K: It’s actually kind of a weird story. I originally had a few tracks and a concept about a solo production album collaborating with local musicians. I really liked the idea of getting different musicians to perform on songs that don’t sound like what they usually put out. When we came back from New York, Ryan and I really wanted to showcase what we learned during the production camp, so we decided to create an album together using the concept of collaboration with other artists. All the artists have different or “random” backgrounds and sounds, but they are in “unison” through our production for the album. That’s how the name came about.

NN: When I listen I hear a lot of synth-pop and R&B, it’s kind of a mix between the 90s R&B appeal with the more modern electronic music backing it. Who has influenced you guys musically?

RM: There are way too many influences, but a few of them are Musiq Soulchild, Disclosure, Tom Misch and Maroon 5.

K: Man, this is always a hard question for me too. R&B wise Stevie Wonder will always be the OG for me. I basically worshipped The Neptunes during grade school so they are a huge one in terms of production. I feel like Disclosure is the biggest influence for this album in particular, we both listen to a lot of music from the UK like Tom misch, Jordan Rakei, Sam Wills, etc. I love what they do over there, they just do whatever they want and it sounds great.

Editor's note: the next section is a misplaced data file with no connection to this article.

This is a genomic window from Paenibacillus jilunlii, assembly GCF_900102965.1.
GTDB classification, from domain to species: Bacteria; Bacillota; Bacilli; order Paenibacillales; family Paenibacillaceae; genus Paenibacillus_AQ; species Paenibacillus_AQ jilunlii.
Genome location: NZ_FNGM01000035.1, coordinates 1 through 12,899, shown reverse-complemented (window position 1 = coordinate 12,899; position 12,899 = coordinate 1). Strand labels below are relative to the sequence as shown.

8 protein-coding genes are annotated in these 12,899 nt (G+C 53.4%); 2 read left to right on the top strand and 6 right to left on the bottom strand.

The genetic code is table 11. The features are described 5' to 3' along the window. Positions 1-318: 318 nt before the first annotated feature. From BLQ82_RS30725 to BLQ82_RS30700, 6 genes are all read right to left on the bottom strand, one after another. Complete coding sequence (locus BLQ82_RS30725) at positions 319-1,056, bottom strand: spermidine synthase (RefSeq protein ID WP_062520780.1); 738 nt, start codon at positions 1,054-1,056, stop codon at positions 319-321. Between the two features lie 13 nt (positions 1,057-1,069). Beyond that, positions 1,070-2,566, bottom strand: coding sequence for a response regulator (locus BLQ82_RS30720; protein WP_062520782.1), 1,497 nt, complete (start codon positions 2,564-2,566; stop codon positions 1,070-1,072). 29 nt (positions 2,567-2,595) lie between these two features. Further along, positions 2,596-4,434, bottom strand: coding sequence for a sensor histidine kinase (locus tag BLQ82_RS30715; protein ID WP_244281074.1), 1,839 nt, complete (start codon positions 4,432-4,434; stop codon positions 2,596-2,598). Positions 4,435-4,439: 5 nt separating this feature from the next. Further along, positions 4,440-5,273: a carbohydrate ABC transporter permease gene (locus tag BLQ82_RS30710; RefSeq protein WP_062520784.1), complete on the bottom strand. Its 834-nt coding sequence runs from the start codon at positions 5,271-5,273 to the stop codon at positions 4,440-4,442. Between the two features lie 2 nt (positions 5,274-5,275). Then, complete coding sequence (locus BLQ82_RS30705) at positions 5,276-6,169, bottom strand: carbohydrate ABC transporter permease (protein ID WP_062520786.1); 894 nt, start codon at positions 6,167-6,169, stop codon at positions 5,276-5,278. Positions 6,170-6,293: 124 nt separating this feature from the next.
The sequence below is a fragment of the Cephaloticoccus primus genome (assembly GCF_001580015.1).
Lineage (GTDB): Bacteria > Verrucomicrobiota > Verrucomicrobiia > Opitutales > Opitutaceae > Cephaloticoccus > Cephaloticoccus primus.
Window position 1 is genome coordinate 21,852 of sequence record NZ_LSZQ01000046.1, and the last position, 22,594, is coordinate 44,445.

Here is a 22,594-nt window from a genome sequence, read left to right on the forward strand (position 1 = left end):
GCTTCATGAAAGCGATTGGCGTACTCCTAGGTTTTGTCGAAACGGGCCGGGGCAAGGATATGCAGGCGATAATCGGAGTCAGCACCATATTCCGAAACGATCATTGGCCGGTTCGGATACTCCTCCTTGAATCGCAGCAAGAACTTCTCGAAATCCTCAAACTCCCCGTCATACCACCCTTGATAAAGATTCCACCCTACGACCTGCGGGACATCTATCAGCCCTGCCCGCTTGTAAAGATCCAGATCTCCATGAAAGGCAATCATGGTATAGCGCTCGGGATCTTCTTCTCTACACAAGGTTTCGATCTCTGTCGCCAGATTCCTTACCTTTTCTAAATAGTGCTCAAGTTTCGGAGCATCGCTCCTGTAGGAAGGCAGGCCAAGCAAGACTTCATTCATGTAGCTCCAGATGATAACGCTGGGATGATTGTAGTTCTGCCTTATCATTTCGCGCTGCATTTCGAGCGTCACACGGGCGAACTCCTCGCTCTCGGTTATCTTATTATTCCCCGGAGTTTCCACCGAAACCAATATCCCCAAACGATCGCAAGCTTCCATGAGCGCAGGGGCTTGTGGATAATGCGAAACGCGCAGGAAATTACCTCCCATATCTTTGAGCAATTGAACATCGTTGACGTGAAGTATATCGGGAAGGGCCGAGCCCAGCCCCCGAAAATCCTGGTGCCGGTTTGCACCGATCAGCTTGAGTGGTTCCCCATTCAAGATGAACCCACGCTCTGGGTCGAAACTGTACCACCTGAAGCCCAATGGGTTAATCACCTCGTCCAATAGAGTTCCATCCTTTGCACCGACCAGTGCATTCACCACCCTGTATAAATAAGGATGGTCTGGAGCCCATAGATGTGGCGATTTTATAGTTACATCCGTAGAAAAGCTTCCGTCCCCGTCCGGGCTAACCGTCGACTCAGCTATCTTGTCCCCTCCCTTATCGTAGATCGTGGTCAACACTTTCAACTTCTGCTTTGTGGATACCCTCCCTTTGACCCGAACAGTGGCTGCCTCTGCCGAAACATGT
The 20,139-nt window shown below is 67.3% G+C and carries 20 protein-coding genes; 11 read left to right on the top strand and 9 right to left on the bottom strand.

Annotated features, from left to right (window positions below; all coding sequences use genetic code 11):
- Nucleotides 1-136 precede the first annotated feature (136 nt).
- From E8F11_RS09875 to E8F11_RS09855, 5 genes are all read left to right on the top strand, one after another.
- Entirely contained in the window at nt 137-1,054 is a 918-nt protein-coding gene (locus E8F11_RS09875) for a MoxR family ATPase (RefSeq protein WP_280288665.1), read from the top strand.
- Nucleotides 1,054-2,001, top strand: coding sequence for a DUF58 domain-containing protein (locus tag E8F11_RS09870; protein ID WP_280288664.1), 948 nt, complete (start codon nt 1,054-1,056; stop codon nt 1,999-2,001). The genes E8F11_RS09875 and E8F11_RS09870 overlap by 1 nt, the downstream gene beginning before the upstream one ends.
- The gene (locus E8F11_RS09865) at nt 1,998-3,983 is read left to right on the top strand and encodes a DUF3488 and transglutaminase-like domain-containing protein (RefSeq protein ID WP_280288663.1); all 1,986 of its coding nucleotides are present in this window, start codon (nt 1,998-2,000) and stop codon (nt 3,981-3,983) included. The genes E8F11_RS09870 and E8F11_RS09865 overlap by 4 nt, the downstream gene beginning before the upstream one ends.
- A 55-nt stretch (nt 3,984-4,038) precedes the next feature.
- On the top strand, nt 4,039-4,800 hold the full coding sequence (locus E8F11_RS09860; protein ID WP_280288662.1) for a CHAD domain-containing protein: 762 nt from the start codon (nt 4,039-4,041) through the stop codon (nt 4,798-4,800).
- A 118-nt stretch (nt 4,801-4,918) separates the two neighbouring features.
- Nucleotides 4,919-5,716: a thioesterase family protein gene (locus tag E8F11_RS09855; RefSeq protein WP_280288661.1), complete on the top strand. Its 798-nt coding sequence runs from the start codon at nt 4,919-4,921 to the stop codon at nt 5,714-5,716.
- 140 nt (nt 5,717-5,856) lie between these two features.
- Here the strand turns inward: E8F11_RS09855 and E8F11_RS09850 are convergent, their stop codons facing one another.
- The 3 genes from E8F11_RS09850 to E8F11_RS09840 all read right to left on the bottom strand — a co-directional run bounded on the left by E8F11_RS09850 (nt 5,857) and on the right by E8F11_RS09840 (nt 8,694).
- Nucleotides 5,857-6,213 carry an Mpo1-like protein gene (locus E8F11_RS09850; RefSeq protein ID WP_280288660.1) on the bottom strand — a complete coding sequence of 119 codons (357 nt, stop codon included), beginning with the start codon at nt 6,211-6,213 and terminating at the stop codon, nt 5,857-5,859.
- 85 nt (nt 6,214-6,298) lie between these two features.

NN: All of the collaborations turned out great on this record. But because I like both of them as artists I specifically wanted to ask about how it was working with Yons and Dom B?

RM: They were really dope. They’re two of my favorite local rappers and I respect their work. Definitely the kind of artists that make me want to keep doing what we’re doing.

K: I’ve actually known Yons longer than i’ve known Ryan. My cousin brought him over to my home studio one day from the church, and I couldn’t believe the BARS that came out. Since then he’s only gotten better as a rapper and producer, to the point where if I wasn’t a musician at all I would still genuinely be one of his biggest fans. Working with him always elevates the project and makes me a better producer/musician.

Dom B we met at a local open mic a few years ago, but as soon as we heard him rap Ryan and I looked at each other and fist bumped. He’s still young, but has that flow and energy that you can’t find everywhere. It was an honor working with both of them, and we will definitely be working with them more.

NN: Is there a R&B scene in Louisville?